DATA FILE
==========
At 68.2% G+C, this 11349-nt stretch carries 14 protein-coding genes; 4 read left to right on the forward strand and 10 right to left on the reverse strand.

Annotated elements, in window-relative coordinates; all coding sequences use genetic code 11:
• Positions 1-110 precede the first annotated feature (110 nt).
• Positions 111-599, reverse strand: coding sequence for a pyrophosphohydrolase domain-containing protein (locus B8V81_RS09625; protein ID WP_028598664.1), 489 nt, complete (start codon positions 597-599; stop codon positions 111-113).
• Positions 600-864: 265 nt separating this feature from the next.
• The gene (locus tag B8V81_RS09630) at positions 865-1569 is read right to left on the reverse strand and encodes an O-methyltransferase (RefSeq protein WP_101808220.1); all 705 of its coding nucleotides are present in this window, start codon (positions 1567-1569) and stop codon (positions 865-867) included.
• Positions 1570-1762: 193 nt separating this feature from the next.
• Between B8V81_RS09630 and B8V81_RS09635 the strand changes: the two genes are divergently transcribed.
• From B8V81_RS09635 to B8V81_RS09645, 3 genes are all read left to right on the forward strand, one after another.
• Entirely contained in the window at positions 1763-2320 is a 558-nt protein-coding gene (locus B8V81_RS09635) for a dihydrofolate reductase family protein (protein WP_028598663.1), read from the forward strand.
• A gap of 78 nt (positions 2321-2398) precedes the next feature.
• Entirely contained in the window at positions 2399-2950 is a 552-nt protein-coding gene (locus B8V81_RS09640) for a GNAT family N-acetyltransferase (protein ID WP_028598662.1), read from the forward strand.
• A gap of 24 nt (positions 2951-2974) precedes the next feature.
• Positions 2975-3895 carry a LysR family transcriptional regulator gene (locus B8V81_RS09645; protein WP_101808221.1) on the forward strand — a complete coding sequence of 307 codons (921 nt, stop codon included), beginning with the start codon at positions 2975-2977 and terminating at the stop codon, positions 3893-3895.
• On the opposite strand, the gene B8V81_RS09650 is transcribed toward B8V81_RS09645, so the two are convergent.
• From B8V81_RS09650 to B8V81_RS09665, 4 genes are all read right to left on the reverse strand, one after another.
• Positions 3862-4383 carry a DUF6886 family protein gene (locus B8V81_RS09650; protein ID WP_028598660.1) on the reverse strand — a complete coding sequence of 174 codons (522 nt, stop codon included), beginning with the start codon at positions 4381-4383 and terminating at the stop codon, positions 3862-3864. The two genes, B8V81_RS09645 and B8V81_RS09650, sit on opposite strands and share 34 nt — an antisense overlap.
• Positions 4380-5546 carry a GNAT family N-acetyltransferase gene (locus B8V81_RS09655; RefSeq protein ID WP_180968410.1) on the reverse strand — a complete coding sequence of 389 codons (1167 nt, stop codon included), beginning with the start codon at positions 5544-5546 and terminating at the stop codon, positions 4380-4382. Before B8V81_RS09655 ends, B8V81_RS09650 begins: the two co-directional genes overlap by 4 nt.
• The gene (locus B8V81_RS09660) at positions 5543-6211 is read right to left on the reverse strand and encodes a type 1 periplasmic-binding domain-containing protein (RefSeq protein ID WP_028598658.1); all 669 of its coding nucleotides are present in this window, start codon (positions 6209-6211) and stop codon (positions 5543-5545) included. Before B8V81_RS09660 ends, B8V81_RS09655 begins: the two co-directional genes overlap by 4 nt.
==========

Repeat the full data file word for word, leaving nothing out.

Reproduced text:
At 68.2% G+C, this 11349-nt stretch carries 14 protein-coding genes; 4 read left to right on the forward strand and 10 right to left on the reverse strand.

Annotated elements, in window-relative coordinates; all coding sequences use genetic code 11:
• Positions 1-110 precede the first annotated feature (110 nt).
• Positions 111-599, reverse strand: coding sequence for a pyrophosphohydrolase domain-containing protein (locus B8V81_RS09625; protein ID WP_028598664.1), 489 nt, complete (start codon positions 597-599; stop codon positions 111-113).
• Positions 600-864: 265 nt separating this feature from the next.
• The gene (locus tag B8V81_RS09630) at positions 865-1569 is read right to left on the reverse strand and encodes an O-methyltransferase (RefSeq protein WP_101808220.1); all 705 of its coding nucleotides are present in this window, start codon (positions 1567-1569) and stop codon (positions 865-867) included.
• Positions 1570-1762: 193 nt separating this feature from the next.
• Between B8V81_RS09630 and B8V81_RS09635 the strand changes: the two genes are divergently transcribed.
• From B8V81_RS09635 to B8V81_RS09645, 3 genes are all read left to right on the forward strand, one after another.
• Entirely contained in the window at positions 1763-2320 is a 558-nt protein-coding gene (locus B8V81_RS09635) for a dihydrofolate reductase family protein (protein WP_028598663.1), read from the forward strand.
• A gap of 78 nt (positions 2321-2398) precedes the next feature.
• Entirely contained in the window at positions 2399-2950 is a 552-nt protein-coding gene (locus B8V81_RS09640) for a GNAT family N-acetyltransferase (protein ID WP_028598662.1), read from the forward strand.
• A gap of 24 nt (positions 2951-2974) precedes the next feature.
• Positions 2975-3895 carry a LysR family transcriptional regulator gene (locus B8V81_RS09645; protein WP_101808221.1) on the forward strand — a complete coding sequence of 307 codons (921 nt, stop codon included), beginning with the start codon at positions 2975-2977 and terminating at the stop codon, positions 3893-3895.
• On the opposite strand, the gene B8V81_RS09650 is transcribed toward B8V81_RS09645, so the two are convergent.
• From B8V81_RS09650 to B8V81_RS09665, 4 genes are all read right to left on the reverse strand, one after another.
• Positions 3862-4383 carry a DUF6886 family protein gene (locus B8V81_RS09650; protein ID WP_028598660.1) on the reverse strand — a complete coding sequence of 174 codons (522 nt, stop codon included), beginning with the start codon at positions 4381-4383 and terminating at the stop codon, positions 3862-3864. The two genes, B8V81_RS09645 and B8V81_RS09650, sit on opposite strands and share 34 nt — an antisense overlap.
• Positions 4380-5546 carry a GNAT family N-acetyltransferase gene (locus B8V81_RS09655; RefSeq protein ID WP_180968410.1) on the reverse strand — a complete coding sequence of 389 codons (1167 nt, stop codon included), beginning with the start codon at positions 5544-5546 and terminating at the stop codon, positions 4380-4382. Before B8V81_RS09655 ends, B8V81_RS09650 begins: the two co-directional genes overlap by 4 nt.
• The gene (locus B8V81_RS09660) at positions 5543-6211 is read right to left on the reverse strand and encodes a type 1 periplasmic-binding domain-containing protein (RefSeq protein ID WP_028598658.1); all 669 of its coding nucleotides are present in this window, start codon (positions 6209-6211) and stop codon (positions 5543-5545) included. Before B8V81_RS09660 ends, B8V81_RS09655 begins: the two co-directional genes overlap by 4 nt.